Raising laying Hens for Self-Sufficiency

As a hobby, raising laying hens is making a comeback in backyards across America as families discover how rewarding a small chicken flock can be on many different levels.

Productive laying chickens¬†can provide fresh eggs for eating, or for hatching into more chickens for increased egg production or meat purposes, and it’s also enjoyable to tend to one’s own flock.


There are only a few things needed to be successful at raising laying hens: plentiful food and water, a scratch yard, and a secure chicken hutch or coop to protect them from chicken predators.

If you are home in the late afternoon or evening and your property is free from animals that would attack your chickens, turning the hens out into the yard or a wooded area allows them the fun of exploring and finding bugs and worms and fresh grass, as well as brings down the cost of feeding them (as they consume less grain) and improves the nutritional quality of the eggs.

Acquiring Hens:

Depending on your preference, you can start with birds at any point in their life cycle: fertilized eggs in an incubator, day-old chicks shipped from a hatchery, young pullets raised by another chicken grower, or laying hens. Fertilized eggs can be found from local chicken growers and online.

Day-old chicks are generally purchased online or through a catalog, while pullets and hens are found locally (try the farmer’s market, flea market and local classified ads).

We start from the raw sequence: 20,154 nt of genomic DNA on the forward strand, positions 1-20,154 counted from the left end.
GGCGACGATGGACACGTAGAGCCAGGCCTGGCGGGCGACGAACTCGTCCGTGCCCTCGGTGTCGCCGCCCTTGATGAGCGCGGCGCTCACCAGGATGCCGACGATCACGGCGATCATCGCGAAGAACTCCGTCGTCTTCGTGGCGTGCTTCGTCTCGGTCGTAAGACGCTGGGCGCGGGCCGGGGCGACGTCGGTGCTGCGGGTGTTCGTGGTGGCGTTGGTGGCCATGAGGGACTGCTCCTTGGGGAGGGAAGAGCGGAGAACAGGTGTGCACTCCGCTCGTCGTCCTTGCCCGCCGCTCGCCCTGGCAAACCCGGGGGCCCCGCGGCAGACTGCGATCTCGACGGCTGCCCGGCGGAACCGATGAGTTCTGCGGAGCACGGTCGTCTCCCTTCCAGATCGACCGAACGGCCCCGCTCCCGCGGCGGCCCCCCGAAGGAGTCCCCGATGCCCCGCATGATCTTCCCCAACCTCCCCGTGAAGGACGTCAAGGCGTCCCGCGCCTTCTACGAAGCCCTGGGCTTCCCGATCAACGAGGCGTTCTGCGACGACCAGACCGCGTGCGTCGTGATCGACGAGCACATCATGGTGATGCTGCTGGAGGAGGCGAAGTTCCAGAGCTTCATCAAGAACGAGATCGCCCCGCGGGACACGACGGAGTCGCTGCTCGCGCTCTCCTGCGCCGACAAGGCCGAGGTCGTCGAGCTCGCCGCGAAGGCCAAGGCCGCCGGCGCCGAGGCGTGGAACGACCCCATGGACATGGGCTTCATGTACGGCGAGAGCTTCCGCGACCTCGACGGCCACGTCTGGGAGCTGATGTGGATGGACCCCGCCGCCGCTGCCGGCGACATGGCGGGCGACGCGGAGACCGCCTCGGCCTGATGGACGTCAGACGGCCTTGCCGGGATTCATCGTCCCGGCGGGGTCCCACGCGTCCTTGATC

Chicken Coops:

A good chicken pen, impermeable by predators, is the most important element to successful chicken raising. There are a great variety of chicken coop set-ups available for purchase; many growers choose to save money by buying quality chicken coop plans and making them at home.

Feeding Hens:

Laying hens require a high-protein laying mash, or a combination of chicken scratch and free range opportunity to find protein sources through bugs and worms. In both cases, a calcium supplement — generally, crushed oyster shell, should also be provided.

Feed stores carry this supplement. Another way to ensure adequate calcium intake is to finely crush all eggshells after cooking with eggs, and give the crushed shell back to the chickens.


Hens will begin laying eggs once they mature, at about 5-7 months of age, with their highest rate of egg laying peaking at about 1-3 years of age. Eggs should be collected daily to prevent loss through breakage or eating from over-curious hens.

Raising laying hens is a fun adventure, and it can be quite satisfying and profitable too. ¬†As long as the hens are kept safe from predators, have ample room to move around in their cage and plenty of food and water, they will provide eggs to their hearts’ content.

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